One cause of anemia can be blood loss through menstrual bleeding, but if you have RED-S / REDs (Relative Energy Deficiency in Sport), you most likely have amenorrhea. Since you’re not losing iron because of a period, sports nutritionist Nancy Clark advises that you examine your iron intake. She has suggestions about what may be lacking in your diet, and what you can do to raise your iron levels while minimizing stomach discomfort.


Read the transcript

[Tina]  I’m anemic. Is there a best way to raise my iron level? 

[Nancy]  If you’re anemic, you’re one of many, many runners who are anemic, so it’s not unusual. Sometimes female runners become anemic because they lose iron through menstrual bleeding. If you have RED-S, you probably aren’t having the menstrual bleeding, so that I would look more at your iron intake than at your iron loss. 

So why are you anemic? Are you eating red meat or dark meat chicken, salmon, you know, animal sources of iron? Are you cooking in a cast iron skillet? Are you eating “all-natural” foods like Kashi or granola that are not enriched with iron? So certainly by meeting with a registered dietitian, you could get your diet checked out to see if you are consuming adequate iron. If you are in a hole, if you are anemic, it’s very, very difficult to get out of the hole without taking an iron supplement. 

And sometimes iron supplements are hard on the stomach; sometimes it feels like a brick in my stomach. Experiment with different brands of iron so that if one doesn’t digest comfortably, try another brand. That can make a big difference. Also, the research is showing that you can take iron every other day, as opposed to every day, and that that might be easier to tolerate. And if you take it after your exercise, then that’s a good thing to do. Take it with a source of vitamin C, so you have some berries, or orange juice, or fruit, or broccoli, or peppers,or whatever other sources of vitamin C, along with your iron. You will feel so much better once you’re not anemic and it’s like, what a great way to enhance performance. Just correct a nutritional deficiency. 

[Tina]  Yes, thank you so much, and  is there any time you recommend getting injected iron? Or do you not believe in  getting that checked out, not getting that?  

[Nancy]  Well, if your iron is that low, certainly  you want to have a good talk with your physician to figure out why is it this low.  Are there blood losses going on through your stools, and so that would be certainly a medical concern and the doctor would have the answers to that.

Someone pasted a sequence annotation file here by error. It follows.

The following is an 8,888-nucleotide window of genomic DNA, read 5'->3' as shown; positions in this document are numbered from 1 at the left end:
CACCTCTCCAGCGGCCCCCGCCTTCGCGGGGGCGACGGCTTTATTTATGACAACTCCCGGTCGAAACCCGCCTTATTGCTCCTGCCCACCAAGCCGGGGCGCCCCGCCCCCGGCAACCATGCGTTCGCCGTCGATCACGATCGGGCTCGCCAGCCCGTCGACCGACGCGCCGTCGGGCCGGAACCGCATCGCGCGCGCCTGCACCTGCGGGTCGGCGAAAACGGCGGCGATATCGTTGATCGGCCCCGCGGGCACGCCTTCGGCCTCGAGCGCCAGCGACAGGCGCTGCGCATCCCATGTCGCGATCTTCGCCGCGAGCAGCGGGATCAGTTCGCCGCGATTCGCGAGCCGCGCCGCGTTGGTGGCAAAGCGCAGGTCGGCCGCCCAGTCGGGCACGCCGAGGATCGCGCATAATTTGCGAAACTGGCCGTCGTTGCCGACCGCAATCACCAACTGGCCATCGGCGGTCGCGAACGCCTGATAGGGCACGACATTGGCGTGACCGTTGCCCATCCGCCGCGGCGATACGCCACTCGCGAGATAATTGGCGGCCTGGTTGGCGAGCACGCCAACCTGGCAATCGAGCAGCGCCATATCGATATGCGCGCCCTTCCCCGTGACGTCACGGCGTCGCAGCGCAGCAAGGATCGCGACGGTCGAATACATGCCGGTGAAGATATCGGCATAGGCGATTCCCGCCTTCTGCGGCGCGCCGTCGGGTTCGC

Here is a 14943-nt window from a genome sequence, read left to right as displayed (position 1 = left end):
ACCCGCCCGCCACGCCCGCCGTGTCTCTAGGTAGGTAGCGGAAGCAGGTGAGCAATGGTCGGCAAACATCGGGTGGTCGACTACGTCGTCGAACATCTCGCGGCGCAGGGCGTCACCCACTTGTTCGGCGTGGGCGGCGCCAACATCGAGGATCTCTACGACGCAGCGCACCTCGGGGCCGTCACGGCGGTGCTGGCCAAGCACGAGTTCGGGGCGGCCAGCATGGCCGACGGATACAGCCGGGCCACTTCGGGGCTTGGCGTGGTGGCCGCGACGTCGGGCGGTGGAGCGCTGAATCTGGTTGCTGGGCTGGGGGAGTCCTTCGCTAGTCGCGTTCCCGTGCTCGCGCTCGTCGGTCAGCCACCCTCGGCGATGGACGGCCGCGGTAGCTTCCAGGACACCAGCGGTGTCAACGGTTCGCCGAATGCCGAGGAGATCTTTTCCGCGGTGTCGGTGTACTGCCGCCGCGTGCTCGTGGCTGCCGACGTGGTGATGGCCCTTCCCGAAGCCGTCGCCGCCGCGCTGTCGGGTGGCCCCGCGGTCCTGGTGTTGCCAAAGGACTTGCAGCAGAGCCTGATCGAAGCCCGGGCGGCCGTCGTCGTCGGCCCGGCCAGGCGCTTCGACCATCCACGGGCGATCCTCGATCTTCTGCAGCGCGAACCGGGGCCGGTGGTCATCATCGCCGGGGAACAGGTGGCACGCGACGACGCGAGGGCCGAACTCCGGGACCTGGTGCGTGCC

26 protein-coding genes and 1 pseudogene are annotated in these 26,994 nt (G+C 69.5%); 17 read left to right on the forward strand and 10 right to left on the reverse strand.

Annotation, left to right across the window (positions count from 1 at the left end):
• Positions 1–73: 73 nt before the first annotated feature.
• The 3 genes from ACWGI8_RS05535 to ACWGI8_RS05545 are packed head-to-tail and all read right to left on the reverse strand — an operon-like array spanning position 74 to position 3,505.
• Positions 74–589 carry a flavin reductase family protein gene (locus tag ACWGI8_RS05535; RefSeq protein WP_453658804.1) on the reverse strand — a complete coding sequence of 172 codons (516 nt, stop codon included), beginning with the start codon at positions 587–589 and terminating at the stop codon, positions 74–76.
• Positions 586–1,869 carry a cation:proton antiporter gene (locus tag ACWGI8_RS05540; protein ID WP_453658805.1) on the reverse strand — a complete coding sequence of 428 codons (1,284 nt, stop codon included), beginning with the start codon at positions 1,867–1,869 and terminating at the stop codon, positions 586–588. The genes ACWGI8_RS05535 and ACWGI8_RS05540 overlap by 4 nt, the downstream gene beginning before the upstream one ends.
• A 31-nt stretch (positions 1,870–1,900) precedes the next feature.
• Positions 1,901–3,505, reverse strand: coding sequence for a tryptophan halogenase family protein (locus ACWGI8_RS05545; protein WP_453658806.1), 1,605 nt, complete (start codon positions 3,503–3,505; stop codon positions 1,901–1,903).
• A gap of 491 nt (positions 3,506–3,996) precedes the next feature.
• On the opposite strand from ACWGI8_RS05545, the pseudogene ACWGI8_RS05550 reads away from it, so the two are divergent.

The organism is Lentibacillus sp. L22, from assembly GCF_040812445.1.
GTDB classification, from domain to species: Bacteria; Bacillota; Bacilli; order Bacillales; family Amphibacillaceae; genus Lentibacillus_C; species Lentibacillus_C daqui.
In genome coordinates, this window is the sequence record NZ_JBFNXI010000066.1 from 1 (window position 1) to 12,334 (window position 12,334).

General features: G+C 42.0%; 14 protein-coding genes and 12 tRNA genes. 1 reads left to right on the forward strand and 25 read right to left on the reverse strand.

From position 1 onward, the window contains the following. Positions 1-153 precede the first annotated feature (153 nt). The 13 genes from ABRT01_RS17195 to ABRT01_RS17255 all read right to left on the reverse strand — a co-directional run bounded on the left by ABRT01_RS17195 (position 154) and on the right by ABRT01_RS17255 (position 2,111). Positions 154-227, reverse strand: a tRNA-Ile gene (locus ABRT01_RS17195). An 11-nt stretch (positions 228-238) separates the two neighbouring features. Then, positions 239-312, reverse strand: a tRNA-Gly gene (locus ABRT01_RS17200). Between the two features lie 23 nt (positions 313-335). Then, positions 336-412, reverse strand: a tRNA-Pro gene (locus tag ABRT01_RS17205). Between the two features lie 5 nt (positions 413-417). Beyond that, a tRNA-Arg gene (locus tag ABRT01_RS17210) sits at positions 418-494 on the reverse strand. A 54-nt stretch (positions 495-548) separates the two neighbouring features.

[Tina] Okay, thank you.

check it out

Recovering from RED-S is hard. It’s even harder if you’re working through it alone. Even if you have professional support, they’re not available 24-7, and that can lead to going down search engine rabbit holes that have the potential to derail everything.

Our online resource, RED-S: Realize. Reflect. Recover, will answer all those questions swimming around in your head about recovery. It will give you the opportunity to connect with the experts you’ve come to know here, and to surround  yourself with a community of others who are going through it too. THANK YOU! to Athletic Greens and Tracksmith for supporting this YouTube series and RED-S: Realize. Reflect. Recover.

Go to to get five free travel packs of AG1 and a free one year’s supply of vitamin D3+K2 with your subscription!

When you go to and use the code TINA15 at checkout, you’ll get free shipping and Tracksmith will donate 5% of your order to Rising Hearts, the Indigenous-led nonprofit founded by Jordan Marie Daniels.

more about nancy:

Nancy Clark, MS, RD, CSSD has a successful sports nutrition private practice in the Boston area. She has years of experience helping active clients—from “ordinary mortals” to Olympians—win with good nutrition. Her best-selling “Nancy Clark’s Sports Nutrition Guidebook” has sold over 800,000 copies. It is a popular resource for reliable sports nutrition information, as is her online sports nutrition workshop. Nancy is a sought-after nutrition counselor for athletes who struggle with food-and weight issues, as well as a nutrition speaker popular with dietitians, trainers, coaches, and other health professionals. You can find her at

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